The Second Nagorno-Karabakh War not only led to a shift of the military political balance of power in the South Caucasus, but the agreements reached to put an end to it would potentially greatly reshape transport links, and thus freight and passenger flows in the region. The deployment of Russian peacekeepers to Azerbaijan, the growth of Turkish-Azerbaijani cooperation and the decline of the project of the Armenian Nagorno-Karabakh Republic are reactivating several strategic directions that have been inactive for almost 30 years and regional players are now publicly declaring plans regarding the creation of new economic corridors.
For the first time since independence, Armenia will have to conduct work on boundary settlement, including the creation of official border crossings. Until recently, the Azerbaijani-Armenian border in the Karabakh region did not in fact exist and the Armenian government used the area as a kind of buffer zone. This cannot remain unchanged since Azerbaijan has gained districts bordering Armenia. Just recently, the vague reaction of the Armenian government to Azerbaijani troops entering the Sotk gold mine located just on the border between both states demonstrates the scale of the problem.
At the same time, the Lachin corridor, which links Armenia with what is left of the Nagorno-Karabakh Republic, remains under the control of Russian troops which provide security to civilians moving along it. However, the situation here is also complex. Since Azerbaijani forces captured Shusha, the road linking Stepanakert with Lachin partially passes through the zone of control of the Azerbaijani military. In future, as the reached agreements say, there is a plan for an alternative route that would by-pass Shusha.
The situation with the southern transport corridor between Azerbaijan and its Nakhichevan Autonomous Republic is also curious. Under the agreed deal, it is supposed to be unlocked under the control of the Border Service of the Russian Federal Security Service. There is not only an automobile road, but also a railway passes along the border in the south. This corridor was abandoned as a result of the First Nagorno-Karabkah War. Gradually, Armenia dismantled its parts of the railway, but Azerbaijan kept them up to Horadiz in the east, and within the Nakhichevan enclave.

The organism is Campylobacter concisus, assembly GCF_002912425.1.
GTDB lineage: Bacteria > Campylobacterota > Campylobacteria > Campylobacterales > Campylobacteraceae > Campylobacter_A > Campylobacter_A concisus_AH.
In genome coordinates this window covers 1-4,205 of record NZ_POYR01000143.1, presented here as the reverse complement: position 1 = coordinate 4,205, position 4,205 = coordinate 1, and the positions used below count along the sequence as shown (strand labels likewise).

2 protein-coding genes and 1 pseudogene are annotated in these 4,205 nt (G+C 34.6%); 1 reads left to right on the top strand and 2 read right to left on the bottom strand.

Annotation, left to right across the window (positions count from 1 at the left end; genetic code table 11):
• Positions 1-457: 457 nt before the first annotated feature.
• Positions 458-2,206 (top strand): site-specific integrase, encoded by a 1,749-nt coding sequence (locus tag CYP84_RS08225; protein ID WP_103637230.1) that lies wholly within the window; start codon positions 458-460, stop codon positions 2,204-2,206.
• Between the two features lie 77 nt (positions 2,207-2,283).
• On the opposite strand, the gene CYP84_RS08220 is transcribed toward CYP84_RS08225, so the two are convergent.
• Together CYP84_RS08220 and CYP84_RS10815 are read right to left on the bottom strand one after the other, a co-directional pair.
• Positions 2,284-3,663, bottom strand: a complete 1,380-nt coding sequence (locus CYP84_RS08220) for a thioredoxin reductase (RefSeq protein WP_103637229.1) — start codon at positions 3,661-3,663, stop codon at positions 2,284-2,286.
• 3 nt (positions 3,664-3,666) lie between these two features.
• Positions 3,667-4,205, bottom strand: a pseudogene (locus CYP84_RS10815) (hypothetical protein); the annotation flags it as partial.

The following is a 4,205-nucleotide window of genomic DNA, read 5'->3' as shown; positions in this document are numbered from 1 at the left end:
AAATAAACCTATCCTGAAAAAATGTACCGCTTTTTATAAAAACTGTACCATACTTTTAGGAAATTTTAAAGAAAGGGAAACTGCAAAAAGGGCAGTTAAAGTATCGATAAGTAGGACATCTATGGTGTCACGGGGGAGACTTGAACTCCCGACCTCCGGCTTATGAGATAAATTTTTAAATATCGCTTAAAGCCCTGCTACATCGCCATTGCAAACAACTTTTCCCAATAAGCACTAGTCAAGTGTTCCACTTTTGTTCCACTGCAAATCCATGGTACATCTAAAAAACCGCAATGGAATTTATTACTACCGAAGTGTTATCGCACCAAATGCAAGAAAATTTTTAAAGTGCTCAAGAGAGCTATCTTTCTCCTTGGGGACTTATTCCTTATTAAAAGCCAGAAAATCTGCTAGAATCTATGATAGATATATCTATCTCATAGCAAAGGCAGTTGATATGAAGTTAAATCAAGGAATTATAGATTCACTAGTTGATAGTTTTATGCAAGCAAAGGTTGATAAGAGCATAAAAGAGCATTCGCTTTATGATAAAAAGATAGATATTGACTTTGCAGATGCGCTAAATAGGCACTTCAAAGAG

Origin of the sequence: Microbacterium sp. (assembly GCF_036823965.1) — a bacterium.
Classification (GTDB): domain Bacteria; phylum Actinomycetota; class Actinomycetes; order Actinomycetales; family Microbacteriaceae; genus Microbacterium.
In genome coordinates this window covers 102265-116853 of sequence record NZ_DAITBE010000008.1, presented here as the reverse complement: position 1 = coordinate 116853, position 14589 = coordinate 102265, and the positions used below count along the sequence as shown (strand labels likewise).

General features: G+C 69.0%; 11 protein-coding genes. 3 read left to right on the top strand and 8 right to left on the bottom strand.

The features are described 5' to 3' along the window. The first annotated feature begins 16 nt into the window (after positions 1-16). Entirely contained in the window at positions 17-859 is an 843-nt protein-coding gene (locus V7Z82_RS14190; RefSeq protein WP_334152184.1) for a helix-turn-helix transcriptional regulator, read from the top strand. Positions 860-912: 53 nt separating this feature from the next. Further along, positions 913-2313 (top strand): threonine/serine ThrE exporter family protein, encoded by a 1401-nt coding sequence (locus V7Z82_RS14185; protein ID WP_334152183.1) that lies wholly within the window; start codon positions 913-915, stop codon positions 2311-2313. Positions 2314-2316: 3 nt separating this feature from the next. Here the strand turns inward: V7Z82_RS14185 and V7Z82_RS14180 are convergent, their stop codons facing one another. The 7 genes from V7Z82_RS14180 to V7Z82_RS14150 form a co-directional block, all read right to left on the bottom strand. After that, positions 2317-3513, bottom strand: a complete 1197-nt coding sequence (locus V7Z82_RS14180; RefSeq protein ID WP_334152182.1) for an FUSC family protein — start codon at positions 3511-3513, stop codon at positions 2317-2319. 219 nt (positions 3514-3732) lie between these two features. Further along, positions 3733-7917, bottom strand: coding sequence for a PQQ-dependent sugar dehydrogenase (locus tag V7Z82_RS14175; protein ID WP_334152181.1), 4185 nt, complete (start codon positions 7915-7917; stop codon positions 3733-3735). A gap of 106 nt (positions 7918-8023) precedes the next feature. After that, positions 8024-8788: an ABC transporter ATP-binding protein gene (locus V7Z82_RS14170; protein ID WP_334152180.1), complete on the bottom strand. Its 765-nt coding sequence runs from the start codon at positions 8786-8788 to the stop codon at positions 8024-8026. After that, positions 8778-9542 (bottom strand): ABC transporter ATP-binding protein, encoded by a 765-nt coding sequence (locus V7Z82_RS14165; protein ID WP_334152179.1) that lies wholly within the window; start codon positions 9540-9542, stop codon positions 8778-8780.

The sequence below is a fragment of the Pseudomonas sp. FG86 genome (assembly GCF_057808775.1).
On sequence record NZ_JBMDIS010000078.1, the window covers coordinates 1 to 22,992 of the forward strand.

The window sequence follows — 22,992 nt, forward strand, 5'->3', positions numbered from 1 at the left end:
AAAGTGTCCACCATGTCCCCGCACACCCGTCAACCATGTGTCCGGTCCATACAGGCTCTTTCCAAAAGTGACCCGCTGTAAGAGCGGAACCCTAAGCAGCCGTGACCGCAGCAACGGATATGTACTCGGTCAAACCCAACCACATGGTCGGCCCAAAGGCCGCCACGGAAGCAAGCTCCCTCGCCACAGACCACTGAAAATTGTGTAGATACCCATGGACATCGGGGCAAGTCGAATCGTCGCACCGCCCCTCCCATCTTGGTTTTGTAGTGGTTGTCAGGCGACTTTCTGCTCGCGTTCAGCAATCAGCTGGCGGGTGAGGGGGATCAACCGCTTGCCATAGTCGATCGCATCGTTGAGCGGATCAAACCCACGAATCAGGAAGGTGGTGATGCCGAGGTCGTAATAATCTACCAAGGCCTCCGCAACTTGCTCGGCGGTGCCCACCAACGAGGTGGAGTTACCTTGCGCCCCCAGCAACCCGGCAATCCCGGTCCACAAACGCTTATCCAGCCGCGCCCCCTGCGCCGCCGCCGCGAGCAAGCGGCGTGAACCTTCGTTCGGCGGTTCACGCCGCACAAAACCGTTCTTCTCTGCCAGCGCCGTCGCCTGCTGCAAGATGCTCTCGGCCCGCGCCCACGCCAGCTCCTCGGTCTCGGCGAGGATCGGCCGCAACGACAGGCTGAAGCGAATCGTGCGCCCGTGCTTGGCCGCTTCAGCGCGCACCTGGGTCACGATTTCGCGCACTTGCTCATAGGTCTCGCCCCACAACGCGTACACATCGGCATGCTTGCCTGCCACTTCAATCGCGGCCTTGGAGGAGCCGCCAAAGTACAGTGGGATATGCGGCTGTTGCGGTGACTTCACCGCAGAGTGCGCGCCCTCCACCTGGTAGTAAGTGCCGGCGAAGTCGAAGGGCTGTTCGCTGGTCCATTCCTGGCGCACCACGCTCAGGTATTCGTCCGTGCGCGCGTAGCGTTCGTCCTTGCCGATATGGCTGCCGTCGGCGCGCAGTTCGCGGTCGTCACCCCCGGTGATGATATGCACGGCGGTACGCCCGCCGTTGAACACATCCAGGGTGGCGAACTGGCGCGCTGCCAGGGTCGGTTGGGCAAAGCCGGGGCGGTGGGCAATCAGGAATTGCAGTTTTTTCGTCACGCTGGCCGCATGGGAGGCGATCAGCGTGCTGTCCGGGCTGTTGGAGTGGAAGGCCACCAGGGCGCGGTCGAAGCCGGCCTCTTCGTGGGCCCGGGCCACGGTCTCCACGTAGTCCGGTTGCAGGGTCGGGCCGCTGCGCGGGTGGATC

In their turn, Iran, taking advantage of the years of anarchy in this “no-man’s” buffer territory, quietly built the Khudaferin hydroelectric power station and flooded about 15 km of the dismantled railway. The original landscape was seriously changed. This makes the restoration of the railway much more difficult and a part of it, after the flooding, will likely have to be created in a rock tunnel. By the way the location of the Khudaferin hydroelectric power station by itself also changed the possible route of any potential railway. In these conditions, the restoration of the railway in the area would require significant investment and work and on top of this would require a significant amount of time.
Turkey, a traditional Azerbaijani ally, would be happy to take advantage of the unblocking of transport links. Ankara has a long ago announced plan of construction of a railway to Nakhichevan and this project is being reactivated. Turkey has a relatively weak railway network in its east and even the capacity of the corridor to Iran is limited by the ferry through the Van lake. Thus, the creation of a railway link to Nakhichevan would boost not only Azerbaijani-Turkish economic ties and guarantee the ground link between Azerbaijan and Turkey, but would also increase the economic potential of the east of Turkey.
Apologists for the current Armenian government speculate that the defeat in the war and the loss of Karabakh, which is now de facto under the control of the Russians, in fact plays into the hands of the Armenians. Now, they will allegedly be able to de-escalate their relations with Azerbaijan, enter joint economic projects with it and even trade with Iran through Nakhichevan. These versions are from the same group of fairy tales that came up with a Euro-Atlantic rescue rangers team that would be compelled to protect Armenian forces in Karabakh in the event of an Azerbaijani attack because modern Armenia has a very ‘democratic’ and ‘European-oriented’ government. As might have been expected, this did not happen. Dreams about some mysterious European integration, also widely fueled by international funds and the group of traitors sitting in Armenian top offices are also hardly likely to be turned into reality. Nonetheless, if Armenia keeps its current course, it will have the opportunity to sell off the remaining vestiges of its territories and sovereignty and to turn itself into a kind of outpost for globalists and NATO in the Southern Caucasus. The only difficulty would be that together with this Armenia would likely have to surrender its south to please one well-known NATO member state led by the Neo-Ottoman-styled President.
In theory, the unblocking of transport corridors should allow to intensify economic life in the South Caucasus and to create new opportunities for the restoration of the region after years of conflict. However, in practice, the implementation of these projects would require much time and would face significant difficulties growing from the remaining tensions among the sides involved.